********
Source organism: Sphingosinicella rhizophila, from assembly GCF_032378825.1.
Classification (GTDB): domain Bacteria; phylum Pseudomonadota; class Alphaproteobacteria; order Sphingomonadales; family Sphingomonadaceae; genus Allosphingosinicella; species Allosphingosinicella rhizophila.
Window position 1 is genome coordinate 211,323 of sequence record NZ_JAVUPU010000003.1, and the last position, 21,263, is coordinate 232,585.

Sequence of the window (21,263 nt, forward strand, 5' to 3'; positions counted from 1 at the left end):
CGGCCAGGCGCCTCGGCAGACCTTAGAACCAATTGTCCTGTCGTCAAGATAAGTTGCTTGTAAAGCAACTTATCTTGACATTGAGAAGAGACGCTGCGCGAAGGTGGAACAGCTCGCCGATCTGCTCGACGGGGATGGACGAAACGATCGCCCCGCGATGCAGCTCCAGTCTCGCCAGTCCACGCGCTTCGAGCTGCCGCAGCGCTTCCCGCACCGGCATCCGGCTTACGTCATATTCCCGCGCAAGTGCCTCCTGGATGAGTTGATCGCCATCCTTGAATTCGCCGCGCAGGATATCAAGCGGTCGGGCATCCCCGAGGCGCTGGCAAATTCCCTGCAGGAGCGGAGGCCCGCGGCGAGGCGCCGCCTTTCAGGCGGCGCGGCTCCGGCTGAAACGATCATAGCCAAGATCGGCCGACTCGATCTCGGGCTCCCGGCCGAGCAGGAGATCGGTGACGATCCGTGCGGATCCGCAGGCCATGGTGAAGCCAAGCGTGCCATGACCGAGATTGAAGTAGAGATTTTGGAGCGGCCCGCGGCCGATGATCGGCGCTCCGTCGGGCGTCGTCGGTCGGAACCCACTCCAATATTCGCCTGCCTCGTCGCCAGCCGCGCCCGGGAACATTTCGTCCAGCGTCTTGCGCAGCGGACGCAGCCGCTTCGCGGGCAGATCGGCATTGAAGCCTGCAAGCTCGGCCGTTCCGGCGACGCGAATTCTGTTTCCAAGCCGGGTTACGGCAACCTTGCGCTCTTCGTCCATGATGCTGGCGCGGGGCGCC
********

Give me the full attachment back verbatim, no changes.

Source organism: Sphingosinicella rhizophila, from assembly GCF_032378825.1.
Classification (GTDB): domain Bacteria; phylum Pseudomonadota; class Alphaproteobacteria; order Sphingomonadales; family Sphingomonadaceae; genus Allosphingosinicella; species Allosphingosinicella rhizophila.
Window position 1 is genome coordinate 211,323 of sequence record NZ_JAVUPU010000003.1, and the last position, 21,263, is coordinate 232,585.

Sequence of the window (21,263 nt, forward strand, 5' to 3'; positions counted from 1 at the left end):
CGGCCAGGCGCCTCGGCAGACCTTAGAACCAATTGTCCTGTCGTCAAGATAAGTTGCTTGTAAAGCAACTTATCTTGACATTGAGAAGAGACGCTGCGCGAAGGTGGAACAGCTCGCCGATCTGCTCGACGGGGATGGACGAAACGATCGCCCCGCGATGCAGCTCCAGTCTCGCCAGTCCACGCGCTTCGAGCTGCCGCAGCGCTTCCCGCACCGGCATCCGGCTTACGTCATATTCCCGCGCAAGTGCCTCCTGGATGAGTTGATCGCCATCCTTGAATTCGCCGCGCAGGATATCAAGCGGTCGGGCATCCCCGAGGCGCTGGCAAATTCCCTGCAGGAGCGGAGGCCCGCGGCGAGGCGCCGCCTTTCAGGCGGCGCGGCTCCGGCTGAAACGATCATAGCCAAGATCGGCCGACTCGATCTCGGGCTCCCGGCCGAGCAGGAGATCGGTGACGATCCGTGCGGATCCGCAGGCCATGGTGAAGCCAAGCGTGCCATGACCGAGATTGAAGTAGAGATTTTGGAGCGGCCCGCGGCCGATGATCGGCGCTCCGTCGGGCGTCGTCGGTCGGAACCCACTCCAATATTCGCCTGCCTCGTCGCCAGCCGCGCCCGGGAACATTTCGTCCAGCGTCTTGCGCAGCGGACGCAGCCGCTTCGCGGGCAGATCGGCATTGAAGCCTGCAAGCTCGGCCGTTCCGGCGACGCGAATTCTGTTTCCAAGCCGGGTTACGGCAACCTTGCGCTCTTCGTCCATGATGCTGGCGCGGGGCGCC